Background: Data collected on more than 12,000 women in 15 randomized controlled trials provide robust evidence of the beneficial effects of doula support on medical outcomes to childbirth. The objective of this paper was to examine the association between doula support and maternal perceptions of the infant, self, and support from others at 6 to 8 weeks postpartum. The doula was a minimally trained close female relative or friend.
Methods: Six hundred low-risk, nulliparous women were enrolled in the original clinical trial and randomized to doula support (n = 300) or standard care (n = 300). The mother-to-be and her doula attended two 2-hour classes about providing nonmedical, continuous support to laboring women. For the secondary study, presented here, research participants (N = 494) were interviewed by telephone using a 42-item questionnaire.
Results: Overall, when doula-supported mothers (n = 229) were compared with mothers who received standard care (n = 265), they were more likely to report positive prenatal expectations about childbirth and positive perceptions of their infants, support from others, and self-worth. Doula-supported mothers were also most likely to have breastfed and to have been very satisfied with the care they received at the hospital.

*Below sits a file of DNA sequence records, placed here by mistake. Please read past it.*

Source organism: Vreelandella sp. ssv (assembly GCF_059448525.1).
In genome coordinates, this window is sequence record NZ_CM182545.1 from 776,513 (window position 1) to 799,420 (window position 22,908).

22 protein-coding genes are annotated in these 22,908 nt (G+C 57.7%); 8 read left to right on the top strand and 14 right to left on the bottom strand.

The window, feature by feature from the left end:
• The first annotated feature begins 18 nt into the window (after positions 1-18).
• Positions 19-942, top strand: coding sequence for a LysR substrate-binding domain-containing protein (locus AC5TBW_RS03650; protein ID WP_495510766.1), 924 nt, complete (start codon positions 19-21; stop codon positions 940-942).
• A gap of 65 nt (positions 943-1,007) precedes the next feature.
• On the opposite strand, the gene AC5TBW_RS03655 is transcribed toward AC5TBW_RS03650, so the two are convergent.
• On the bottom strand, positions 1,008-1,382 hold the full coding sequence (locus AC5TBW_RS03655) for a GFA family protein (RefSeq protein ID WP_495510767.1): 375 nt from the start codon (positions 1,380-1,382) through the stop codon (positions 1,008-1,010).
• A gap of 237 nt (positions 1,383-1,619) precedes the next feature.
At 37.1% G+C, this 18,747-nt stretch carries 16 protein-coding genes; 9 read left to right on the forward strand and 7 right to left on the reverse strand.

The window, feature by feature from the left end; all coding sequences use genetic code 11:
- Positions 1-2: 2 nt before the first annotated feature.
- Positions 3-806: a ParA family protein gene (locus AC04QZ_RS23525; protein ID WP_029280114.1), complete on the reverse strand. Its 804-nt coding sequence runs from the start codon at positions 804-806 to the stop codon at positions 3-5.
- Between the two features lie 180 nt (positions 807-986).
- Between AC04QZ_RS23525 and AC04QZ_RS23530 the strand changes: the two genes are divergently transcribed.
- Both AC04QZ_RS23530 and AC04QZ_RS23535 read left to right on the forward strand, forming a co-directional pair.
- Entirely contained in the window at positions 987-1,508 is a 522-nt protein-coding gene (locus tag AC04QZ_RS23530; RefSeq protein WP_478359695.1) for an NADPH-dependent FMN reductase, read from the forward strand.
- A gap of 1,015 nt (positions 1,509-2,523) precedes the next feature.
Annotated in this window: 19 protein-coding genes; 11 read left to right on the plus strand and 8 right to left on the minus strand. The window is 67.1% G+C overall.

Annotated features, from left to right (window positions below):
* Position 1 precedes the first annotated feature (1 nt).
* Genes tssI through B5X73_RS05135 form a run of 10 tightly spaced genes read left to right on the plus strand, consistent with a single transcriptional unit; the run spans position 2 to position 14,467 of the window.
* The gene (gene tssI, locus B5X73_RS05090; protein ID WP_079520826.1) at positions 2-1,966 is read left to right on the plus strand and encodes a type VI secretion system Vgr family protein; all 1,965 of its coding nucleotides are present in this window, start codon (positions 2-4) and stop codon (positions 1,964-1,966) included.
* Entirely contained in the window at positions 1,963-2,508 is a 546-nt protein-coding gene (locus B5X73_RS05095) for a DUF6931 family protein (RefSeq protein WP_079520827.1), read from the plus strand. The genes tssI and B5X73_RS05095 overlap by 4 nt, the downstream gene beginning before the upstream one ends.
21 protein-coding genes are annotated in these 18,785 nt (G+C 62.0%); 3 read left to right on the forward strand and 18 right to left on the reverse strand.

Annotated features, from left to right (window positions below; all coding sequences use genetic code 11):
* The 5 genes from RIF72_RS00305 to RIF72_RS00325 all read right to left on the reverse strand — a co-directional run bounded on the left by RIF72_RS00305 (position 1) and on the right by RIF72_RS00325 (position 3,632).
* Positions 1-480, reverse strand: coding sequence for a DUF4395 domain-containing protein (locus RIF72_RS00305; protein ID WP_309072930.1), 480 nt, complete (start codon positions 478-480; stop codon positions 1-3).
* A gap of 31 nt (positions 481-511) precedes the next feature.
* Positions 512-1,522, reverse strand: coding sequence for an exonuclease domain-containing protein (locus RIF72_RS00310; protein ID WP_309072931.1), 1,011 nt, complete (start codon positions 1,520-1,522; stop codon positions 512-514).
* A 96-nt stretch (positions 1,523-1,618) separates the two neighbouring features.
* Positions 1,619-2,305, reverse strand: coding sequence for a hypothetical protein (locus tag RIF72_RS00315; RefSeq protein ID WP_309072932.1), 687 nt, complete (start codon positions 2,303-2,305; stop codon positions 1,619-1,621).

Conclusions: Labor support by a minimally trained female friend or relative, selected by the mother-to-be, enhances the postpartum well-being of nulliparous mothers and their infants, and is a low-cost alternative to professional doulas.